For Release Sunday, May 6, 2012
© 2012 Washington Post Writers Group
Defining “crowdsourcing” consumes close to 4,000 words on the Wikipedia website — fitting enough for an electronic encyclopedia that’s being updated 24/7 by some 50,000 registered users scattered across the globe.
But how about the communities where we live? How broadly are we already using the “big open tent” of crowdsourcing, its reach now magically enlarged by the worldwide web, to apply the wisdom of “people like us” to create better towns and cities?
The short answer: “it’s spreading rapidly.” And it’s going far beyond the familiar concept of “public engagement” in which mayors or county officials define an issue or problem and then ask for citizen input on how to handle it.
The big problem with the historic model, notes civic analyst Storm Cunningham, CEO of ReCitizen in Washington, D.C., is that “it implies that whoever is doing the engagement owns the process, and those being engaged don’t.” In too many cases, he adds, it becomes “an autocratic, top-down, paternalistic approach with stakeholder engagement window dressing.”
But just holding public meetings isn’t a great solution either. As Cunningham rightly observes, such assemblies often “attract a few loud, selfish, narrow-minded citizens who co-opt the dialogue to promote their own agendas, or just shoot down the ideas of others.”
So how can crowdsourcing avoid all this? It’s by hundreds, sometimes thousands of citizens going online, suggesting ideas to tackle problems, then commenting on each other’s ideas. Result: negativism, garrulous ranting gets sidelined. The best ideas rise to the top as the participants vote on each others’ proposals. The “crowd” then becomes personally engaged in actual design and strategy to make the idea work. In the most successful crowdsourcing efforts, Cunningham insists, the ideas gain such support and momentum that city halls have no choice other than to become supporters and implementers.
Cunningham calls the concept citizen-led regeneration, the topic of his forthcoming book, ReCivilizing. The first major work documenting this phenomenon, it’s scheduled for publication next January.
One exciting new development: crowdfunding to finance smart crowdsourcing ideas that are designed to make cities safer or more beautiful or more welcoming places to live. There are even websites — kickstarter.com, for example — that list promising projects which seek to elicit contributions from interested viewers.
Two New York City architects had a vision of turning a huge abandoned Lower East Side trolley terminal into Delancey Underground Park, the world’s first subterranean park. Needing $100,000 to do the design, they posted their project on Kickstarter and 45 days later had $155,186 from 3,300 backers.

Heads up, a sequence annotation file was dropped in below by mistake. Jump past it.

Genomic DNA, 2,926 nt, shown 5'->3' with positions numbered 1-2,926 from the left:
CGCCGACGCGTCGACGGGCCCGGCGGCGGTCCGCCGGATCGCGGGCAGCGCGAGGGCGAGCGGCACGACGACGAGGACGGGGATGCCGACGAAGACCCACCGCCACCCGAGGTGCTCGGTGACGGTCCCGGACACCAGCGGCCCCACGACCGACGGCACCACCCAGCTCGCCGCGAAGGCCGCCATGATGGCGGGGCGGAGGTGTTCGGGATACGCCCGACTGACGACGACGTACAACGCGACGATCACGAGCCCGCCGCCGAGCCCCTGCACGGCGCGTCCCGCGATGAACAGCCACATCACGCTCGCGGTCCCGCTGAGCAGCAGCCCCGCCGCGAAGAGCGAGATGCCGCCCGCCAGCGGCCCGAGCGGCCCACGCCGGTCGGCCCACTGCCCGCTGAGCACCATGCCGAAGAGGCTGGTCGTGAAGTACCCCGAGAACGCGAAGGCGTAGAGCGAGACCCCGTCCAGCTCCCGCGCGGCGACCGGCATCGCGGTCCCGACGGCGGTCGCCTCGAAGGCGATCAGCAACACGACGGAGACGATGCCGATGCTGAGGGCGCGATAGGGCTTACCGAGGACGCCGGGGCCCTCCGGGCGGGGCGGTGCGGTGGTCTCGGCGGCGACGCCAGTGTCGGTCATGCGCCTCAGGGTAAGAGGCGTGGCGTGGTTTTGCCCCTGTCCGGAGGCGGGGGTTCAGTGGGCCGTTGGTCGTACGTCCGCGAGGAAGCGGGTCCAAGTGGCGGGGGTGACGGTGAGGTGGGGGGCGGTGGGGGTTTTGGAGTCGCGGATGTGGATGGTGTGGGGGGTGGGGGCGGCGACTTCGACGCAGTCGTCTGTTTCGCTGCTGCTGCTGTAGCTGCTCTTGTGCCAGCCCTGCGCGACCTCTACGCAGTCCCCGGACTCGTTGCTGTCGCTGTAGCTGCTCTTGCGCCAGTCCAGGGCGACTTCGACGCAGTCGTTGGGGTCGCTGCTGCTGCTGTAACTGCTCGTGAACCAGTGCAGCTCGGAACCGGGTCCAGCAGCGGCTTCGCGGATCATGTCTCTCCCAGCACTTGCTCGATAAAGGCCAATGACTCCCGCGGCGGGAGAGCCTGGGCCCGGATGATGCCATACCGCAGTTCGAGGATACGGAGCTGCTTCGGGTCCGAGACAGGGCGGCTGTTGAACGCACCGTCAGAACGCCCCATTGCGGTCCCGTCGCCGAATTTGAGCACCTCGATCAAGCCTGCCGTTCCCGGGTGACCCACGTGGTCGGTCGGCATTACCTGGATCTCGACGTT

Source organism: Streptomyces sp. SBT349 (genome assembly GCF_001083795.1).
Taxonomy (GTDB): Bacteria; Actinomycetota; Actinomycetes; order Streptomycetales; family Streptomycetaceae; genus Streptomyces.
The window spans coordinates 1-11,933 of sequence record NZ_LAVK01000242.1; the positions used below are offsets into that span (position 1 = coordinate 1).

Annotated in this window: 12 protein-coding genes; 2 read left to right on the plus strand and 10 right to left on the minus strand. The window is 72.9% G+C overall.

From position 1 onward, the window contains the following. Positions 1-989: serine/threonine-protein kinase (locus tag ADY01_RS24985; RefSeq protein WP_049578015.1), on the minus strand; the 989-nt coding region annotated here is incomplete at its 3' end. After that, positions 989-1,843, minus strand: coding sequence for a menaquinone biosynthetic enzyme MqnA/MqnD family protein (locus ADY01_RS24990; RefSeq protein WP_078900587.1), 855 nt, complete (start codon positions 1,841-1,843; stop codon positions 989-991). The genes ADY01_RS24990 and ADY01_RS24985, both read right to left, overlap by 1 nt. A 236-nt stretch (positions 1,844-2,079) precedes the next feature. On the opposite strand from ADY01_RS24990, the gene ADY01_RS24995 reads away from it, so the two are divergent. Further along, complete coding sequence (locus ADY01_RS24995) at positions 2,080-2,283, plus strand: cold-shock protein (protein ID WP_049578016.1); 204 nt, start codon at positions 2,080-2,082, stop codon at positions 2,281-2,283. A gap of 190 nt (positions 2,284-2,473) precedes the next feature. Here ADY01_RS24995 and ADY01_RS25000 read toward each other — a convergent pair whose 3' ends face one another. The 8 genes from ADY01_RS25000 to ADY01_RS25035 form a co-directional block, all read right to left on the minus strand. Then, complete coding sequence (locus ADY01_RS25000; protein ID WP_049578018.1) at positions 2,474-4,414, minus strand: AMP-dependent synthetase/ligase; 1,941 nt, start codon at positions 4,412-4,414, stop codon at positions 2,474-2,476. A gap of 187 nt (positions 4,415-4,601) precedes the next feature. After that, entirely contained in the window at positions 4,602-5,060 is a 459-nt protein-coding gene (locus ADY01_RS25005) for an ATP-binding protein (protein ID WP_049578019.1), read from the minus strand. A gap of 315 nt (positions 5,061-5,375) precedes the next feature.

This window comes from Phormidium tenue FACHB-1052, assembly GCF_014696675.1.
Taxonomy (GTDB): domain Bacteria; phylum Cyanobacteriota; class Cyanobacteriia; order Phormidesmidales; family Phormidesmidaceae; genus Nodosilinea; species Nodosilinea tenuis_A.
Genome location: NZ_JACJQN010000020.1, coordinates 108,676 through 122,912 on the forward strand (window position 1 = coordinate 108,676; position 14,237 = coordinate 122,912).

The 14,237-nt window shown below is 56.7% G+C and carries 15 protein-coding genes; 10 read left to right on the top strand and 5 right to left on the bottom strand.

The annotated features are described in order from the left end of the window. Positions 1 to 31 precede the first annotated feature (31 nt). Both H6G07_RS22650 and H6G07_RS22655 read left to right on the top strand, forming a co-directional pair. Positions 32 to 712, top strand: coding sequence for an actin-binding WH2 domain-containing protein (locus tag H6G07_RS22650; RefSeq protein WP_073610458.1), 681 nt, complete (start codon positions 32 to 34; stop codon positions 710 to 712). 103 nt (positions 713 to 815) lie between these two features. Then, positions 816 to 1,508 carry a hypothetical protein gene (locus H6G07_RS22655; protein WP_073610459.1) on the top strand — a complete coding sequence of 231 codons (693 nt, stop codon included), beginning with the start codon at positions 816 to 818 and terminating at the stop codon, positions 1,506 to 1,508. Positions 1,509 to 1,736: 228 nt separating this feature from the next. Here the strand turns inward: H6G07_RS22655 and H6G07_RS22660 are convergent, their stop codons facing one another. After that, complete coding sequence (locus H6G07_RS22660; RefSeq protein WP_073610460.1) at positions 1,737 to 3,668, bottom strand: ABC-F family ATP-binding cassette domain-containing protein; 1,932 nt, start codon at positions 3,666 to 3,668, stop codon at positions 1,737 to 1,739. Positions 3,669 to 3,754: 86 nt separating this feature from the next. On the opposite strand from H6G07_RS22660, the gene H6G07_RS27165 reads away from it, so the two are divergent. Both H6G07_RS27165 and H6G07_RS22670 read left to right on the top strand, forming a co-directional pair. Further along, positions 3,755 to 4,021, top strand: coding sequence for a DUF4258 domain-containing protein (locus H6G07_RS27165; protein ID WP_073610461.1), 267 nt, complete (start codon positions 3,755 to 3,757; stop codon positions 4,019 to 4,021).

In New Orleans, community activists needed $4,000 to turn an unsightly vacant lot into a community farm. Within a month they’d reached their goal. The formerly dead space is now alive with growing crops, and the fresh produce is improving local diets.
But crowdsourcing has many more forms. One of the best known is SeeCLickFix, a web tool (and mobile phone app) that invites citizens to report neighborhood problems — from broken street lights to uncollected trash to unsightly grass on rights-of-way, abandoned or neglected properties. In each case, the report goes onto a web-based map and local government is automatically informed. Users can even add video or picture documentation.
Founded four years ago in New Haven, Conn., SeeCLickFix has expanded to some 25,000 towns, with especially strong networks in New Haven and Philadelphia. Several major newspapers now follow it for local news, and the service also works to promote community volunteering.
Boston has a highly successful Citizens Connect smart phone app for city maintenance, which officials say not only gets problems fixed but helps build public trust in government.
Indeed, “establishment” support for crowdsourcing techniques is growing rapidly. A leading example is the “collaborative citizenship” project, Change By Us, developed by urban imagineer Jake Barton’s “Local Projects” program in collaboration with CEOs for Cities and funded by the Rockefeller and Knight Foundations.
The idea of Change By Us — based on a successful “Give a Minute” initiative in Chicago and Memphis — is to invite residents’ ideas for civic solutions, help form project groups, and then assist them in locating funding. Change By Us is now operating in expanded form in New York City, Philadelphia and Seattle, with the blessing of the cities’ mayors.
Some day someone will likely find a clever way to subvert one or more of the new crowdsourcing tools. No approach is ever perfect. But in our current season of vicious political infighting over absolutist ideas, these new initiatives are like an elixir — to inspire citizens rather than frighten them, to hear and expand on their creative ideas, and then round up funding and then public support to advance the best. Maybe, with luck, they’ll even revive the idea that government isn’t some sinister, liberty-defiling, money-sucking monster out there. It’s really us. And we can change it.
Neal Peirce’s e-mail is firstname.lastname@example.org.
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